Yes. So today we’re talking about college, college funding particularly. I feel like whenever I’m working with a client whose parent like this is like tops, like every time they want to talk about college funding, how are we making progress? How is this doing? So, we have a great expert with us today, Ann Garcia, a.k.a. the college financial Lady. Ann has helped thousands of families save money on college. So that’s partly why we wanted to have her on here today, because she doesn’t like that. So she’s a certified financial planner and managing partner of Independent Progressive Advisors in Portland, Oregon. But she specializes in helping families balance their desire to support their children’s dreams with the reality of funding their own lives. And she also has an awesome book out. It’s called How to Pay for College. It’s available wherever you can buy books, and it also has a companion online course. So, Ann, welcome to the podcast.

Ann Garcia (Guest):

Thank you so much for having me.

Jessica Gibbs (Co-Host):

So excited for you to be here.

David B. Armstrong (Co-Host):

Yeah, it’s great to see you on. I mean, let’s just start with the big, high-level question. Is going to college even a good investment?

Ann Garcia (Guest):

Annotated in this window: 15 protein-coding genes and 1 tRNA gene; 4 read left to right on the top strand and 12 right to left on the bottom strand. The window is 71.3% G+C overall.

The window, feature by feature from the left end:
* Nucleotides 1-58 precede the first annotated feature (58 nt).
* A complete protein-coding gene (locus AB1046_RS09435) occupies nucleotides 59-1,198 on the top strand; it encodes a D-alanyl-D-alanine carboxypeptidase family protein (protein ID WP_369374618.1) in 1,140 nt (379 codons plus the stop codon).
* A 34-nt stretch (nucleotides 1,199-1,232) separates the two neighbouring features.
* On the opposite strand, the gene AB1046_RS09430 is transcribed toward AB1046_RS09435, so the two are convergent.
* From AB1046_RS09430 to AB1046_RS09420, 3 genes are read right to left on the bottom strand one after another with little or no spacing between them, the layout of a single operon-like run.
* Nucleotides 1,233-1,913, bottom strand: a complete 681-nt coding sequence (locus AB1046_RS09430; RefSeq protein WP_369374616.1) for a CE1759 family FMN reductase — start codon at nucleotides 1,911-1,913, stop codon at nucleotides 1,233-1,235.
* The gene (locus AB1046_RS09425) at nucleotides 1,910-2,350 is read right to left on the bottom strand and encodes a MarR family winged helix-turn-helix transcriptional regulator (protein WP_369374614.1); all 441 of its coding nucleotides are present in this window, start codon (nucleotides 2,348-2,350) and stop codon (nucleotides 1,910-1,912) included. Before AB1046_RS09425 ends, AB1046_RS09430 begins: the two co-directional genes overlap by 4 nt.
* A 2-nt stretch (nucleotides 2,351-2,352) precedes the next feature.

Yes. And I know a lot of families wonder that because the cost has just spiraled out of relation to anything else that we pay for. And I would say, yes, absolutely, College is a great investment. You know, if you look at it just on the economic side, college graduates will earn an average of about $1,000,000 more over their lifetimes than do those without college degrees. The unemployment rate for college graduates is typically about half what it is for those without college degrees. If you look back to the financial crisis, 2008, 2009, where the overall unemployment rate was around 10%, there was a headline with the shocking news that the unemployment rate for those with college degrees had crossed 4%. So, a whole lot of economic security comes with a college degree, but there’s a lot more to it than that. And numerous studies have shown that college graduates live healthier and happier lives. So, there’s far less heart disease and type two diabetes among people with college degrees. College graduates are more likely to marry and less likely to divorce than those without degrees. So, all in, you’re right to want this for your child. You’re right to want your child to go to college. Now, one of the things you’ll notice is I said college is worth this. I did not say going to an Ivy League is worth this, or going to a private college is worth this. Because there’s also been a lot of research done on how much it matters where your student goes to college. And one of the really telling surveys in this area was a study called the Gallup Purdue Index, which was done a few years ago, and they surveyed adults who self-rated as successful in life. So, it wasn’t like you have to have this income or this job title or anything. It was, do you think you are successful and tried to tie that back to their college experiences, and what they found was that feeling of success had nothing to do with what college they went to, what type of college they went to, you know, public, private, large, small, urban, rural, any of those things. It really had nothing to do with that, and in fact, was all about having had a specific set of experiences while they were in college, things like having mentors on campus, feeling like professors cared about them and were helping them to be successful, having opportunities to apply what they learned in the classroom to an internship or job, doing a project that took a semester or longer to complete, engaging in extracurriculars. So, it was really all about the experiences that you have as a student, and the good news is those experiences are available on lots and lots of college campuses. I would say top, I’m a parent, I have two kids in college who are going to vastly different colleges. One is at a highly selective private school. The other is at a completely un-selective public school. But for them being in different majors this year when they graduate, they have each accepted practically identical jobs. So same starting salary, same corporate management training, career path at Fortune 500 companies. And so, you know, our focus group of two is bearing out all of the data as well.